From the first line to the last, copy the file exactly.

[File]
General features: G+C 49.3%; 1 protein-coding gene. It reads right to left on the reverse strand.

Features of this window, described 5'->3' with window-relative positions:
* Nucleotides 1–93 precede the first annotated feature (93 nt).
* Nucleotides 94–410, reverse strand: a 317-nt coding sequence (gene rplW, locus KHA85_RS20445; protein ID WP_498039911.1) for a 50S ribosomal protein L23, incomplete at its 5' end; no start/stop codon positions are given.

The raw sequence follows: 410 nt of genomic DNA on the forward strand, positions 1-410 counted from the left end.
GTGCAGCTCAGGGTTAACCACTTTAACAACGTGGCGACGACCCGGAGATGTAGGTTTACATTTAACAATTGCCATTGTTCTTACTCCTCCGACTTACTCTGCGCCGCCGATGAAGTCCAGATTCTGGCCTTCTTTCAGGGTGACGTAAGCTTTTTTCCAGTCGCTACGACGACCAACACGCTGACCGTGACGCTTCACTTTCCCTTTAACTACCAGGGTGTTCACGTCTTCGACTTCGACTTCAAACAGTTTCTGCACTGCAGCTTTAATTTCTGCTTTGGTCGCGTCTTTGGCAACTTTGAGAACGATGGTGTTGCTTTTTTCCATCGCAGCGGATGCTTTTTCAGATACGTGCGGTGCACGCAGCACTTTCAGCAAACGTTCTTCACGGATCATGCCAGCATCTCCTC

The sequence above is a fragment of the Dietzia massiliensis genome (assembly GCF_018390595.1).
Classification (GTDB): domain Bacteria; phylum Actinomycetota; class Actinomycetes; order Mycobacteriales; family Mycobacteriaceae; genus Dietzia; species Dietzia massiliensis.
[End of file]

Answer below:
General features: G+C 49.3%; 1 protein-coding gene. It reads right to left on the reverse strand.

Features of this window, described 5'->3' with window-relative positions:
* Nucleotides 1–93 precede the first annotated feature (93 nt).
* Nucleotides 94–410, reverse strand: a 317-nt coding sequence (gene rplW, locus KHA85_RS20445; protein ID WP_498039911.1) for a 50S ribosomal protein L23, incomplete at its 5' end; no start/stop codon positions are given.

The raw sequence follows: 410 nt of genomic DNA on the forward strand, positions 1-410 counted from the left end.
GTGCAGCTCAGGGTTAACCACTTTAACAACGTGGCGACGACCCGGAGATGTAGGTTTACATTTAACAATTGCCATTGTTCTTACTCCTCCGACTTACTCTGCGCCGCCGATGAAGTCCAGATTCTGGCCTTCTTTCAGGGTGACGTAAGCTTTTTTCCAGTCGCTACGACGACCAACACGCTGACCGTGACGCTTCACTTTCCCTTTAACTACCAGGGTGTTCACGTCTTCGACTTCGACTTCAAACAGTTTCTGCACTGCAGCTTTAATTTCTGCTTTGGTCGCGTCTTTGGCAACTTTGAGAACGATGGTGTTGCTTTTTTCCATCGCAGCGGATGCTTTTTCAGATACGTGCGGTGCACGCAGCACTTTCAGCAAACGTTCTTCACGGATCATGCCAGCATCTCCTC

The sequence above is a fragment of the Dietzia massiliensis genome (assembly GCF_018390595.1).
Classification (GTDB): domain Bacteria; phylum Actinomycetota; class Actinomycetes; order Mycobacteriales; family Mycobacteriaceae; genus Dietzia; species Dietzia massiliensis.